**Yes, there are SPOILERS here**
This film has had such an emotional impact on me, I find it hard to write comments on it. I’ve read a lot of the previous comments; all those that gush and eulogise as well as those who think it’s over-rated or cliched. Most have got good points to make, however the thing that I think everyone is struggling to both explain and come to terms with is just why this film is *so* loved. Loved to the extent that for many it is an almost spiritual experience or for those of a more secular nature like myself, loved as one of the most devastatingly uplifting things that can happen to you while watching a film.
So I’m not going to review it, I’m just going to struggle in my own way to explain this film. It took me a few viewings to get why I connect with it so deeply, but here goes.
Many people in this world are unhappy. Most people in this world don’t want to be unhappy. Lots of people wish, pray and above all hope for that magic wand to wave and wash them of their fears, losses, angers and pains once and for all. They see lots of other people seemingly in this magical state, while they suffer. To borrow the words of another film, they’re watching the bluebirds flying over the rainbow.
Many unhappy people have learned that the magic wand doesn’t exist. They’re not destined to join the bluebirds and fairytales don’t come true. It’s not that no one lives happily ever after, it’s just that they’re not going to. They’re busy dying.
In this film, or as some people have quite correctly said, this fairytale, magic wands exist. And that magic wand is Andy Dufrense imitating Houdini. However this film is not about him. Neither is it about the prison, the governor, the guard, the plot, the acting, the cinematography, the script, the direction or the score.
It’s about Red. He is the one who has become institutionally unhappy, he’s not only trapped in a prison, not only has he given up on the idea of ever leaving, not only does he have no hope, he knows that if the miracle would ever happen to him, he couldn’t cope. He’s safe in his unhappiness and that security is what keeps him going. Hope is, as Red say, dangerous. The metaphor for a certain illness here is very clear to me and I know that a rather large number of people suffer from it. A large proportion of those don’t understand what’s wrong, but they certainly can recognise a fellow sufferer. Those who are mercifully untouched by this illness definitely don’t understand what’s going on in those who do. They’re too busy living.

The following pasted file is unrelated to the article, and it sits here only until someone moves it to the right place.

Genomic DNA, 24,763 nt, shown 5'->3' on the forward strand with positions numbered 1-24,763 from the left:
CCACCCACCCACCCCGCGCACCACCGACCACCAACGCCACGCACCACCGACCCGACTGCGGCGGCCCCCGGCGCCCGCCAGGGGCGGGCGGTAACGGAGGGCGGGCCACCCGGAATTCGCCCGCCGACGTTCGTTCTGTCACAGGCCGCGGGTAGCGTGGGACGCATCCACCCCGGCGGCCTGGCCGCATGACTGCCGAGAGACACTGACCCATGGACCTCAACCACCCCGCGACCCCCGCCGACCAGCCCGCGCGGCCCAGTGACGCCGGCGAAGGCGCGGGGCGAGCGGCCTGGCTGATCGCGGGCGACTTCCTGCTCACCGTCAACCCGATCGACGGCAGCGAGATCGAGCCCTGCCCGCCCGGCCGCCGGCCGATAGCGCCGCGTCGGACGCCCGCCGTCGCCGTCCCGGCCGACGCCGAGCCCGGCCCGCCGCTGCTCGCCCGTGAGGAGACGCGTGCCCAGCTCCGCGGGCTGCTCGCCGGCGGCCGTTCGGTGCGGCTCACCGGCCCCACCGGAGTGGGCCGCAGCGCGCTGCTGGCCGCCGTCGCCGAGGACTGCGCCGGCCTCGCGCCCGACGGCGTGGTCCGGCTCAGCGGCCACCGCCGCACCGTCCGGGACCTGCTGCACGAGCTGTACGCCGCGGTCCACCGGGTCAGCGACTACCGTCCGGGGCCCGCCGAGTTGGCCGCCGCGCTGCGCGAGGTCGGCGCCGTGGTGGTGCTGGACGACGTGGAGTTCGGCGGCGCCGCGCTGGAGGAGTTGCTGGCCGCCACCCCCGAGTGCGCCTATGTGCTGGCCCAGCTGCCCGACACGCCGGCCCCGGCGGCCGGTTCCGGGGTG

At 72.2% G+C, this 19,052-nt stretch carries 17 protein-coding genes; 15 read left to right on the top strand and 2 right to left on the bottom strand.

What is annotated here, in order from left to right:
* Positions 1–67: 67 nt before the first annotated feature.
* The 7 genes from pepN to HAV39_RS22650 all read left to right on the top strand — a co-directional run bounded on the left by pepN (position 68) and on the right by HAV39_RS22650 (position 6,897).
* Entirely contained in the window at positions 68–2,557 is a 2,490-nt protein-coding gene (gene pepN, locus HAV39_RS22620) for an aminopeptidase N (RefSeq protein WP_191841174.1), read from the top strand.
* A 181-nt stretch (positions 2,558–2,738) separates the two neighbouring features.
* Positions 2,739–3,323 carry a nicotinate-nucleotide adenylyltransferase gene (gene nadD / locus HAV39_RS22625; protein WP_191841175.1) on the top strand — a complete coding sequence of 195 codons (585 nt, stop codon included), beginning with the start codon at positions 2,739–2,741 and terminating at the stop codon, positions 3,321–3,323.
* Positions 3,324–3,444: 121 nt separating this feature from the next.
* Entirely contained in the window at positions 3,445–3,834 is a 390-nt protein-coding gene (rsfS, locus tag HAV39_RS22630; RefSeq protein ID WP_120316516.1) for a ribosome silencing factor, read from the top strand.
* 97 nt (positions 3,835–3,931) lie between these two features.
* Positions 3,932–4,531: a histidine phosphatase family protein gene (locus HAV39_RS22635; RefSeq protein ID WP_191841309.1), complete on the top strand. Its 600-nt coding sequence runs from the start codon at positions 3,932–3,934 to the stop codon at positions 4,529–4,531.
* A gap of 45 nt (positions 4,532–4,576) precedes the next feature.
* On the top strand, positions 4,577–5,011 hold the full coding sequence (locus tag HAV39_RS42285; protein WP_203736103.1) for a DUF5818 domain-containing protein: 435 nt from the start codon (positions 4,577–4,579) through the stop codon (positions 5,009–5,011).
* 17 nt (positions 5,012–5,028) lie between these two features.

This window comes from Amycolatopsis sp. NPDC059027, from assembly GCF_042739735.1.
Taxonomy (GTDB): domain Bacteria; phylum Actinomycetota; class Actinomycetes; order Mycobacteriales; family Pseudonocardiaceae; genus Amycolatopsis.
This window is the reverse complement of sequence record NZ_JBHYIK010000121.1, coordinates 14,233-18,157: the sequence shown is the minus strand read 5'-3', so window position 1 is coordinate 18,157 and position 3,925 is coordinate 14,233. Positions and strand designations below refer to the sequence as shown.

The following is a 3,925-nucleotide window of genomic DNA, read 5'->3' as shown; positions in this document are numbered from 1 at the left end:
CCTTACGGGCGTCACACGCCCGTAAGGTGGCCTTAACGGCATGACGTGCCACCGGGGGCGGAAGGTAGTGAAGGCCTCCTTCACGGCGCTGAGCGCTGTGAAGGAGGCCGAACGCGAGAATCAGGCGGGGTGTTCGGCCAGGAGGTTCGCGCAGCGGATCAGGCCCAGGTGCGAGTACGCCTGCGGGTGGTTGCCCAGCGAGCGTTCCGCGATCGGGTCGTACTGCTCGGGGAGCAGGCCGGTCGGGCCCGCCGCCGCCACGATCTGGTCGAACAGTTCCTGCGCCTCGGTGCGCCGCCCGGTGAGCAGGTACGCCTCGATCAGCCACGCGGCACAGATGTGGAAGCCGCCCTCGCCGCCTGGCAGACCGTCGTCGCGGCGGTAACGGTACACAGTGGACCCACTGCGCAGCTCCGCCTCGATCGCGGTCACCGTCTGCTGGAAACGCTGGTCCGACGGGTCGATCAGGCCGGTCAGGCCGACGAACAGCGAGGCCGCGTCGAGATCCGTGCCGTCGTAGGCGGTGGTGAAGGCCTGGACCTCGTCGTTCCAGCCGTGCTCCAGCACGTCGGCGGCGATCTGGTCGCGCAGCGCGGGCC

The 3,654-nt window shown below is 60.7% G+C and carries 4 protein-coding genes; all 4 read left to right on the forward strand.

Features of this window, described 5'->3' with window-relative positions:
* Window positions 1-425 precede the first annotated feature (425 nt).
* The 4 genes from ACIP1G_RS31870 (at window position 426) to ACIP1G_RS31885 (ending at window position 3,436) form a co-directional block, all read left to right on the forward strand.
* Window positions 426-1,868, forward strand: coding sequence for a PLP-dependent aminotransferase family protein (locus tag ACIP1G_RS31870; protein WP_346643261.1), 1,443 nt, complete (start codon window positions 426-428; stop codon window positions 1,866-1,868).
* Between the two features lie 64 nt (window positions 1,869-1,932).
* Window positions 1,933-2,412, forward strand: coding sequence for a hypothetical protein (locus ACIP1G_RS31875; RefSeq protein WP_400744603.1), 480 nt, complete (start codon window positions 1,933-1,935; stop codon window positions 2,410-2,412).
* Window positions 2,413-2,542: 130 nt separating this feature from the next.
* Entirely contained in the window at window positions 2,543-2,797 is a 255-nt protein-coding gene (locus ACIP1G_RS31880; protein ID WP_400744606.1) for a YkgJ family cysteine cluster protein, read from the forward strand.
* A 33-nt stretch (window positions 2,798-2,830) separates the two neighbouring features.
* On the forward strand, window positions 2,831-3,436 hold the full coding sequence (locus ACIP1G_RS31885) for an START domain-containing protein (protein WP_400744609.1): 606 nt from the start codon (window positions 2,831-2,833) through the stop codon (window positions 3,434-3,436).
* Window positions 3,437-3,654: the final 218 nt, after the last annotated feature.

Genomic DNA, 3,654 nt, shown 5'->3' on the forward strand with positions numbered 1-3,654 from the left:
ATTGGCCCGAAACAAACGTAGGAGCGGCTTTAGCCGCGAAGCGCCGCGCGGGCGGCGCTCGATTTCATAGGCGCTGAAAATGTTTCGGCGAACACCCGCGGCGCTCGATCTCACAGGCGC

The miracle in this film is not only that Red is redeemed but that the world outside the prison isn’t all warm and sandy and sunny and with excellent fishing. Some of it is rocky and uncertain. Fairytales don’t get this far. They’d end as Red left the gates of the prison and the credits would say ‘and he lived happily ever after’. This is the only film I can currently think of where they show how to get to the living happily ever after bit from your redemption via the rocky and uncertain ground of bagging groceries at the local store. In other words, they’re not going to cheat you and tell you everything’s going to be alright.
This is crucial. For two and half hours, those of us who are quite content to mooch around our own personal prisons can see an escape route quite different to Andy’s mapped out on the screen. And it’s a real way out. It’s hard and upsetting, but ultimately rewarding. The high you get from finding out and knowing that is only comparable diamorphine.
The trouble is, if you’re already busy living, this film won’t mean that much and you’ll see it a little more clearly than those busy dying. To those fortunate individuals, watch this film and understand what the rest of us are going through.
So, yes, this film is a cliched fairytale and maybe as a story it isn’t realistic and at second on the IMDb all time list, it is a bit over-rated. However if you could have a chart of films listing the number of lives saved, altered and improved, the Shawshank Redemption would be way out in front at number one.